First off, if you’re not familiar with Penzey’s Spices do yourself a big favor and head over there for a looksee. I’ve been using spices, herbs, and whatnot from Penzey’s for years. They’re just plain amazing.
This ice cream is something I came up with four or so years ago as a side to a roasted pineapple (I’ll post that some other time). It’s wonderful stuff, and really worth the effort to search out good vanilla beans and cinnamon. Did I mention Penzey’s is a great place for spices?
Cinnamon Ice Cream
3 c. Half-and-half
2 sticks cinnamon, broken
1 vanilla bean, split and seeds scraped out
1/2 tsp. cinnamon powder
3 egg yolks
3/4 c. sugar
- Pour the half-and-half into a heavy saucepan. Add both cinnamons, the vanilla seeds and the scraped bean husk. Bring to a simmer over medium-high heat, stirring frequently to avoid scalding. Remove from heat, cover, and let steep for 30 minutes.
- In a medium bowl, whisk the egg yolks and sugar together until the eggs are pale yellow and form a ribbon when you drizzle the egg/sugar mix back into the bowl. Set the bowl in a towel rolled into a ring. (This keeps the bowl from scooting all over the place during the mixing which is about to occur.) Bring the half-and-half back to a simmer, then very slowly pour 1/2 c. of the hot cream into the egg mix, stirring constantly. After this initial bit is mixed in, slowly pour in the rest of the cream, whisking constantly. Pour the mix back into the saucepan.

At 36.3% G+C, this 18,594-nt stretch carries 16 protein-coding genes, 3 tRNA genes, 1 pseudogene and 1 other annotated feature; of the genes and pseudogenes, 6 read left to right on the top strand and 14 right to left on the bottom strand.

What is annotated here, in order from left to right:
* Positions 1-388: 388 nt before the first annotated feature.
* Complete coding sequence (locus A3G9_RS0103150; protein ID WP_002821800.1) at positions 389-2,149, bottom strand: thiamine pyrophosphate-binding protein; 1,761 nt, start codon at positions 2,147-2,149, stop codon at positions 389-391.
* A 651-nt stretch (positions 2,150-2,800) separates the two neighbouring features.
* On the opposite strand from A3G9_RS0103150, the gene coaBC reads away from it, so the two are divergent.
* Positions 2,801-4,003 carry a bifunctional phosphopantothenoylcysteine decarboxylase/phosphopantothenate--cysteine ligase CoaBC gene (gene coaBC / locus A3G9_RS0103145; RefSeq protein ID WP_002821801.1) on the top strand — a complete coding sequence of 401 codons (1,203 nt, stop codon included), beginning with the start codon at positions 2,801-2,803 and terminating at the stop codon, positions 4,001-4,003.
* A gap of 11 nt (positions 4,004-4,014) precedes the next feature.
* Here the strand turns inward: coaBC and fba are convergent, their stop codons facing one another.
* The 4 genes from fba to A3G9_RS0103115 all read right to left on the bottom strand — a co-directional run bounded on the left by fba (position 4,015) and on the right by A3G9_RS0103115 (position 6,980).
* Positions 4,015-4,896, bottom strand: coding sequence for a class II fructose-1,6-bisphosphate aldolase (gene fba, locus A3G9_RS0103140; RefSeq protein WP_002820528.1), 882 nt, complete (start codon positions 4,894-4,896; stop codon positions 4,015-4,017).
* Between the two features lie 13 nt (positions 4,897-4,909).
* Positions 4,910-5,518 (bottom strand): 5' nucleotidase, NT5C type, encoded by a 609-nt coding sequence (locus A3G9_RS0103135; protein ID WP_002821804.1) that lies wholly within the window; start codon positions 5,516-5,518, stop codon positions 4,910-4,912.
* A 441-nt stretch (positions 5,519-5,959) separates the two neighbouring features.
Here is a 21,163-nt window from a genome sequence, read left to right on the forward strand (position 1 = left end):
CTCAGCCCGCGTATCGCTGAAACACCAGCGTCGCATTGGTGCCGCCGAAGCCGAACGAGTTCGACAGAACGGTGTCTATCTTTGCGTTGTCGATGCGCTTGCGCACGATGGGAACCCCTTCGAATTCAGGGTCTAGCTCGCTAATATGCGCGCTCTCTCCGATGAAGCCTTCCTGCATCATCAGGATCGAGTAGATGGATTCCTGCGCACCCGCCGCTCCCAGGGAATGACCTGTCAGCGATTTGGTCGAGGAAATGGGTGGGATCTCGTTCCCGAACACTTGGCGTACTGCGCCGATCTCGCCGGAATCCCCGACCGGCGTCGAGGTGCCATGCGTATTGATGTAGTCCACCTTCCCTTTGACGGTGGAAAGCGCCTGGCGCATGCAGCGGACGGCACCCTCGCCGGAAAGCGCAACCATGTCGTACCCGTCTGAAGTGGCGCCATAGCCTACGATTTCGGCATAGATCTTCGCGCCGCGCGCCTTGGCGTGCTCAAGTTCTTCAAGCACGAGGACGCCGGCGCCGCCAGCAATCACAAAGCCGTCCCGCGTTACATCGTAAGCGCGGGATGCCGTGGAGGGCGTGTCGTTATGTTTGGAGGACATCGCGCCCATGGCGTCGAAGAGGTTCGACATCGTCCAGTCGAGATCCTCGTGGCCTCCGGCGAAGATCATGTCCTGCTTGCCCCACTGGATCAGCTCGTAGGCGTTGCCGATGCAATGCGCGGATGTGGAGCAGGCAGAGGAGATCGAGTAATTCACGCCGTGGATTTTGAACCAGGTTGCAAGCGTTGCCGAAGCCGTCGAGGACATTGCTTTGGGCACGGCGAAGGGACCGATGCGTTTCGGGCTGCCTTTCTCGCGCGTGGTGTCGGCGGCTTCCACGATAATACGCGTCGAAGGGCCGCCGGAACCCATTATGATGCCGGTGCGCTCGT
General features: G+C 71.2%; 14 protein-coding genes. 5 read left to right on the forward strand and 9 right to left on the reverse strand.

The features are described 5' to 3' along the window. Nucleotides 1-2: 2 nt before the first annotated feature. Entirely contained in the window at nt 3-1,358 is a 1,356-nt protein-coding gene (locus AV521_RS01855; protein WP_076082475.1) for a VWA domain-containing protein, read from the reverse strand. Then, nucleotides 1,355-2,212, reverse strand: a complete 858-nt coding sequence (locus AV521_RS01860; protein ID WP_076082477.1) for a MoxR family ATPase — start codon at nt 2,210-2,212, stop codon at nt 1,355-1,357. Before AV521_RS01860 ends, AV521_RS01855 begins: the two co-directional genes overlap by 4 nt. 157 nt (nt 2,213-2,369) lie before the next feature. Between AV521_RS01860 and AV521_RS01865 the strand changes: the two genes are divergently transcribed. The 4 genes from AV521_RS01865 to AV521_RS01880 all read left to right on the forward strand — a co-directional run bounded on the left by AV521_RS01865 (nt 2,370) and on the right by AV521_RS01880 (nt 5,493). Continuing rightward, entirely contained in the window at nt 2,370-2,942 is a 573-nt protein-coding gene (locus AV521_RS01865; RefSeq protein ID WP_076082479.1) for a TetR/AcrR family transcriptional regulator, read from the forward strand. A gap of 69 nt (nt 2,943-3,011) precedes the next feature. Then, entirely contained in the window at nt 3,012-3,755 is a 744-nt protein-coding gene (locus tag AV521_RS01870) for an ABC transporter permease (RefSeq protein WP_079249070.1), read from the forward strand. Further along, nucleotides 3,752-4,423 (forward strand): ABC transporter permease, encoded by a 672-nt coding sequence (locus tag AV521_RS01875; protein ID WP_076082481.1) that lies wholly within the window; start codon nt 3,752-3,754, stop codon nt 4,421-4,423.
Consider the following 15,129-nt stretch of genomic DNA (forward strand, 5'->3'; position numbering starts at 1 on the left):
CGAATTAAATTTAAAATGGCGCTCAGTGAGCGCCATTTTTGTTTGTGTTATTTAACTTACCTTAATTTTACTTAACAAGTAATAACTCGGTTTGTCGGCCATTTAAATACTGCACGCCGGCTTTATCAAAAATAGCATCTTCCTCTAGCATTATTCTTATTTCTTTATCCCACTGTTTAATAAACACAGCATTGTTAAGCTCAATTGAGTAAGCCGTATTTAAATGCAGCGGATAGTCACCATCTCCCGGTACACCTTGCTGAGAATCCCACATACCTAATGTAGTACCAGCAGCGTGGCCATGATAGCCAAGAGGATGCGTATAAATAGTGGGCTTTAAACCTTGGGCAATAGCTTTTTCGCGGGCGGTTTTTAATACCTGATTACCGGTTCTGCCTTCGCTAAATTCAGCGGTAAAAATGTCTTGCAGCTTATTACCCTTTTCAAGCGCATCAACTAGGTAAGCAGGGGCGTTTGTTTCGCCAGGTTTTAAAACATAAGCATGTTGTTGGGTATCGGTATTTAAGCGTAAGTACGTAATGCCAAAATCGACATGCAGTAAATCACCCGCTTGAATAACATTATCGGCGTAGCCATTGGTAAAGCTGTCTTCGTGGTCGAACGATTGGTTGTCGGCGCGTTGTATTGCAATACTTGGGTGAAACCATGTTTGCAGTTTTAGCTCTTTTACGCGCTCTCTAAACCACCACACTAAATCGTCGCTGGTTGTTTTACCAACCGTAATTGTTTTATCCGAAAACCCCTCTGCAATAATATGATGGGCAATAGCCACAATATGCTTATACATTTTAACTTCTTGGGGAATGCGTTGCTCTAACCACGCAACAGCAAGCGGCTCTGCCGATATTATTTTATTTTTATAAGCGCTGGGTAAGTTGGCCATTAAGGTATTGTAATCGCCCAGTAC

- Return the saucepan to medium heat and continuously stir the custard. Cook until it just begins to thicken — at the point where it leaves a clear strip when you draw your finger across the back of the spoon or spatula you’re using to stir. Remove from the heat and pour through a strainer into a bowl set in an ice bath.
- Cover with plastic wrap, pushing down onto the surface of the custard, and chill overnight. This overnight resting is critical to the outcome of the ice cream. The stuff will be very good if you skip this and go straight to freezing, but it will be wonderful if you’re able to do this the night before. The additional resting time gives the proteins and other smart-sounding stuff time to bind. I don’t know what really happens, I just know I followed Alton Brown’s suggestion from years ago on FoodTV and it makes a helluva difference in the final texture.
- Process as usual in whatever ice cream maker you’ve got. We’ve got an old Krups which has served us very well over the years.
Here’s a shot of the eggs at ribbon stage:
Here’s the custard after it’s been cooked just enough: